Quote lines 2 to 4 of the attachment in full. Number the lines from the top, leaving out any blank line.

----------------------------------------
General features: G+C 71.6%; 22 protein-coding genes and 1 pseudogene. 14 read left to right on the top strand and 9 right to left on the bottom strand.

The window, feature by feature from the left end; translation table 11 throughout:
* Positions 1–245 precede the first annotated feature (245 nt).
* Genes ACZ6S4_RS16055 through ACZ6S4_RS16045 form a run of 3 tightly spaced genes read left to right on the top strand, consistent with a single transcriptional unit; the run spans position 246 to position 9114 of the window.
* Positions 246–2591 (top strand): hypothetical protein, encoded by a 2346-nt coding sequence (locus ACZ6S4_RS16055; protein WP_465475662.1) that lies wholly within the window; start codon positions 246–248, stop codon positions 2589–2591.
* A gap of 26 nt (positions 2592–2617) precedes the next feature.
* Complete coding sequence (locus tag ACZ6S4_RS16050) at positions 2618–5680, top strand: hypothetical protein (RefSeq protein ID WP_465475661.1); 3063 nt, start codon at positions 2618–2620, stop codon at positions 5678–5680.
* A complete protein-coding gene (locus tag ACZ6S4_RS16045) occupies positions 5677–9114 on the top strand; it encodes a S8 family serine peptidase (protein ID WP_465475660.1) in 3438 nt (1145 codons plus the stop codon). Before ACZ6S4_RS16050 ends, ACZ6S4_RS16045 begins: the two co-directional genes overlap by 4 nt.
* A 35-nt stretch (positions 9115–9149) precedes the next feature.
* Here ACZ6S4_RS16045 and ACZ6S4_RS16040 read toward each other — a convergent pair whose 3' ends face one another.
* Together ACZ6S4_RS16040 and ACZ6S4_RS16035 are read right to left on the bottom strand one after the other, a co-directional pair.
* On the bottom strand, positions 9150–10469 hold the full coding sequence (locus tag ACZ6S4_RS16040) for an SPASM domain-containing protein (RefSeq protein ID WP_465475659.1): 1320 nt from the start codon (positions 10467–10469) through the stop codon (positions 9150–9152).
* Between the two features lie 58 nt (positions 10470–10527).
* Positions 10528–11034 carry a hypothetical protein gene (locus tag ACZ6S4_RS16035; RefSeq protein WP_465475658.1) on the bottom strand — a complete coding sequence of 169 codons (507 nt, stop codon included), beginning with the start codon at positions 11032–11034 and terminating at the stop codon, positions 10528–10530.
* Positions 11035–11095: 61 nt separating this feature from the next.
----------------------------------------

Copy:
The window, feature by feature from the left end; translation table 11 throughout:
* Positions 1–245 precede the first annotated feature (245 nt).
* Genes ACZ6S4_RS16055 through ACZ6S4_RS16045 form a run of 3 tightly spaced genes read left to right on the top strand, consistent with a single transcriptional unit; the run spans position 246 to position 9114 of the window.